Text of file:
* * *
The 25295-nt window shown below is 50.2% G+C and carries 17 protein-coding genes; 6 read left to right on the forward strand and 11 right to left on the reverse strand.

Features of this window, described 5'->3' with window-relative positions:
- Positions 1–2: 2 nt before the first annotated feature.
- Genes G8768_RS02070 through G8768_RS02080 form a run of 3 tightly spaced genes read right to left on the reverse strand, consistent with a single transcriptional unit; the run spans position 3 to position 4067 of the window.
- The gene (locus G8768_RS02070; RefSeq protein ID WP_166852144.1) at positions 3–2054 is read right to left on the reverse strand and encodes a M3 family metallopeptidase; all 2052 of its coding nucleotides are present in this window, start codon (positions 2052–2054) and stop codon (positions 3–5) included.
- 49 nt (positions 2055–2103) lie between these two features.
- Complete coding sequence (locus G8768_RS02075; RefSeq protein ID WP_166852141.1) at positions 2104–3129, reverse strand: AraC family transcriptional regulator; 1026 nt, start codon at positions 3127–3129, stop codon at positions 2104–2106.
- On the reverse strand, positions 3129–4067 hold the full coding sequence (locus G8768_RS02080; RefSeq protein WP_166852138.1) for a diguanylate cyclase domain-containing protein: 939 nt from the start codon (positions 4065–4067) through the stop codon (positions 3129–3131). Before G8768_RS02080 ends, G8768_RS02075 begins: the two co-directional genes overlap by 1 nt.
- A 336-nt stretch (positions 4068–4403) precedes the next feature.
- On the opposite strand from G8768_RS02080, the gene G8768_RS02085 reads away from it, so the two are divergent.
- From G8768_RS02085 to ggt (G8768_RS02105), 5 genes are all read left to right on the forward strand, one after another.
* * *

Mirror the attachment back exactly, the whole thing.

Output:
The 25295-nt window shown below is 50.2% G+C and carries 17 protein-coding genes; 6 read left to right on the forward strand and 11 right to left on the reverse strand.

Features of this window, described 5'->3' with window-relative positions:
- Positions 1–2: 2 nt before the first annotated feature.
- Genes G8768_RS02070 through G8768_RS02080 form a run of 3 tightly spaced genes read right to left on the reverse strand, consistent with a single transcriptional unit; the run spans position 3 to position 4067 of the window.
- The gene (locus G8768_RS02070; RefSeq protein ID WP_166852144.1) at positions 3–2054 is read right to left on the reverse strand and encodes a M3 family metallopeptidase; all 2052 of its coding nucleotides are present in this window, start codon (positions 2052–2054) and stop codon (positions 3–5) included.
- 49 nt (positions 2055–2103) lie between these two features.
- Complete coding sequence (locus G8768_RS02075; RefSeq protein ID WP_166852141.1) at positions 2104–3129, reverse strand: AraC family transcriptional regulator; 1026 nt, start codon at positions 3127–3129, stop codon at positions 2104–2106.
- On the reverse strand, positions 3129–4067 hold the full coding sequence (locus G8768_RS02080; RefSeq protein WP_166852138.1) for a diguanylate cyclase domain-containing protein: 939 nt from the start codon (positions 4065–4067) through the stop codon (positions 3129–3131). Before G8768_RS02080 ends, G8768_RS02075 begins: the two co-directional genes overlap by 1 nt.
- A 336-nt stretch (positions 4068–4403) precedes the next feature.
- On the opposite strand from G8768_RS02080, the gene G8768_RS02085 reads away from it, so the two are divergent.
- From G8768_RS02085 to ggt (G8768_RS02105), 5 genes are all read left to right on the forward strand, one after another.